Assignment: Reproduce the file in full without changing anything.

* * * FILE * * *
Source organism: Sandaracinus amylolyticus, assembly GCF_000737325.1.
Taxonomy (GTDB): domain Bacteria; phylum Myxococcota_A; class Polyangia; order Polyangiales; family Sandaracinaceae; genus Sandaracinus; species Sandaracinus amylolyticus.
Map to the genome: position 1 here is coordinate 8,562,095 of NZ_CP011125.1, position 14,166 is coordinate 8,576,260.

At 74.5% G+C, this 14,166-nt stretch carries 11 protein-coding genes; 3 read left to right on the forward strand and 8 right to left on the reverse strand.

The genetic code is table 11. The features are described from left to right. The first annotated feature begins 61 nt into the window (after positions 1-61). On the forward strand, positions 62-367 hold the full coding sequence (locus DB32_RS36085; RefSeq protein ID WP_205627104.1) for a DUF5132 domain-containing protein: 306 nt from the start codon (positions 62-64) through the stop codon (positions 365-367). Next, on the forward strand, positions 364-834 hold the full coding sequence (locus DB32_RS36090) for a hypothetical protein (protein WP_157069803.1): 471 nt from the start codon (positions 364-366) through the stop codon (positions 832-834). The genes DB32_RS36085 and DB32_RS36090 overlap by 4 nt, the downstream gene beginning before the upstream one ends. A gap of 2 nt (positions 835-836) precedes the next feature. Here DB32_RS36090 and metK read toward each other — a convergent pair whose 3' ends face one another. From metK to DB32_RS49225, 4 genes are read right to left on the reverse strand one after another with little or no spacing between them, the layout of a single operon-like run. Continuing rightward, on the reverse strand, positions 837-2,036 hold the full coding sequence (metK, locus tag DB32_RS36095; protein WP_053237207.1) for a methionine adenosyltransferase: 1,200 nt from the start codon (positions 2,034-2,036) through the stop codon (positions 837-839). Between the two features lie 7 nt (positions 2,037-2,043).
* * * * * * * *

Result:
Source organism: Sandaracinus amylolyticus, assembly GCF_000737325.1.
Taxonomy (GTDB): domain Bacteria; phylum Myxococcota_A; class Polyangia; order Polyangiales; family Sandaracinaceae; genus Sandaracinus; species Sandaracinus amylolyticus.
Map to the genome: position 1 here is coordinate 8,562,095 of NZ_CP011125.1, position 14,166 is coordinate 8,576,260.

At 74.5% G+C, this 14,166-nt stretch carries 11 protein-coding genes; 3 read left to right on the forward strand and 8 right to left on the reverse strand.

The genetic code is table 11. The features are described from left to right. The first annotated feature begins 61 nt into the window (after positions 1-61). On the forward strand, positions 62-367 hold the full coding sequence (locus DB32_RS36085; RefSeq protein ID WP_205627104.1) for a DUF5132 domain-containing protein: 306 nt from the start codon (positions 62-64) through the stop codon (positions 365-367). Next, on the forward strand, positions 364-834 hold the full coding sequence (locus DB32_RS36090) for a hypothetical protein (protein WP_157069803.1): 471 nt from the start codon (positions 364-366) through the stop codon (positions 832-834). The genes DB32_RS36085 and DB32_RS36090 overlap by 4 nt, the downstream gene beginning before the upstream one ends. A gap of 2 nt (positions 835-836) precedes the next feature. Here DB32_RS36090 and metK read toward each other — a convergent pair whose 3' ends face one another. From metK to DB32_RS49225, 4 genes are read right to left on the reverse strand one after another with little or no spacing between them, the layout of a single operon-like run. Continuing rightward, on the reverse strand, positions 837-2,036 hold the full coding sequence (metK, locus tag DB32_RS36095; protein WP_053237207.1) for a methionine adenosyltransferase: 1,200 nt from the start codon (positions 2,034-2,036) through the stop codon (positions 837-839). Between the two features lie 7 nt (positions 2,037-2,043).